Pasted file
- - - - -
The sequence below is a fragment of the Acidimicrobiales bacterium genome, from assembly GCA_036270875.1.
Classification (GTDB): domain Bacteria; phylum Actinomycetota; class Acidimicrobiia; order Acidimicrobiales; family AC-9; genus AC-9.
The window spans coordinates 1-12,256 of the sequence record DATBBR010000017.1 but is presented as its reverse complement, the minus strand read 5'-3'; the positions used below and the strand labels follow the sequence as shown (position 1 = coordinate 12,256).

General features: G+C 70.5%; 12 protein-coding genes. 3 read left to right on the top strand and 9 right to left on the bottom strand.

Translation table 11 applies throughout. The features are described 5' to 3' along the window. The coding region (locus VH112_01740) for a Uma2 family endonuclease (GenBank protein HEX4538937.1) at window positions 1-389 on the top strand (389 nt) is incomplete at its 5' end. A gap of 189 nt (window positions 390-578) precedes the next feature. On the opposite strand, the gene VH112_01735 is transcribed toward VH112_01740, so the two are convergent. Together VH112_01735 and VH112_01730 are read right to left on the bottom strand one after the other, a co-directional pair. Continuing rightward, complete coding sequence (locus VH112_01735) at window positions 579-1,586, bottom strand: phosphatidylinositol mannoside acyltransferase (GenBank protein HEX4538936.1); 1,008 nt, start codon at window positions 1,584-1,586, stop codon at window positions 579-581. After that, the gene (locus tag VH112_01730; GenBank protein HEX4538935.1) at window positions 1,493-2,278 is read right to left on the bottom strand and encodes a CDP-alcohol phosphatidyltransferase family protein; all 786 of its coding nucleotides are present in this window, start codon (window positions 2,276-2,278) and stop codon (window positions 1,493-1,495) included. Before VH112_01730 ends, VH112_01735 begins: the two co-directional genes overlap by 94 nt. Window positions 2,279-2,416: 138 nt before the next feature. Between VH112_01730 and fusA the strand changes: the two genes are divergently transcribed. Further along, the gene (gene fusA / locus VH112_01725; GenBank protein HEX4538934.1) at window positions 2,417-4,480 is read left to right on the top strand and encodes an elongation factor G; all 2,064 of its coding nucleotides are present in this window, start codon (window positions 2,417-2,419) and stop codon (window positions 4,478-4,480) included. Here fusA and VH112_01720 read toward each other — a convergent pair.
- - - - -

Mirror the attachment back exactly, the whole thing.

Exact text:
The sequence below is a fragment of the Acidimicrobiales bacterium genome, from assembly GCA_036270875.1.
Classification (GTDB): domain Bacteria; phylum Actinomycetota; class Acidimicrobiia; order Acidimicrobiales; family AC-9; genus AC-9.
The window spans coordinates 1-12,256 of the sequence record DATBBR010000017.1 but is presented as its reverse complement, the minus strand read 5'-3'; the positions used below and the strand labels follow the sequence as shown (position 1 = coordinate 12,256).

General features: G+C 70.5%; 12 protein-coding genes. 3 read left to right on the top strand and 9 right to left on the bottom strand.

Translation table 11 applies throughout. The features are described 5' to 3' along the window. The coding region (locus VH112_01740) for a Uma2 family endonuclease (GenBank protein HEX4538937.1) at window positions 1-389 on the top strand (389 nt) is incomplete at its 5' end. A gap of 189 nt (window positions 390-578) precedes the next feature. On the opposite strand, the gene VH112_01735 is transcribed toward VH112_01740, so the two are convergent. Together VH112_01735 and VH112_01730 are read right to left on the bottom strand one after the other, a co-directional pair. Continuing rightward, complete coding sequence (locus VH112_01735) at window positions 579-1,586, bottom strand: phosphatidylinositol mannoside acyltransferase (GenBank protein HEX4538936.1); 1,008 nt, start codon at window positions 1,584-1,586, stop codon at window positions 579-581. After that, the gene (locus tag VH112_01730; GenBank protein HEX4538935.1) at window positions 1,493-2,278 is read right to left on the bottom strand and encodes a CDP-alcohol phosphatidyltransferase family protein; all 786 of its coding nucleotides are present in this window, start codon (window positions 2,276-2,278) and stop codon (window positions 1,493-1,495) included. Before VH112_01730 ends, VH112_01735 begins: the two co-directional genes overlap by 94 nt. Window positions 2,279-2,416: 138 nt before the next feature. Between VH112_01730 and fusA the strand changes: the two genes are divergently transcribed. Further along, the gene (gene fusA / locus VH112_01725; GenBank protein HEX4538934.1) at window positions 2,417-4,480 is read left to right on the top strand and encodes an elongation factor G; all 2,064 of its coding nucleotides are present in this window, start codon (window positions 2,417-2,419) and stop codon (window positions 4,478-4,480) included. Here fusA and VH112_01720 read toward each other — a convergent pair.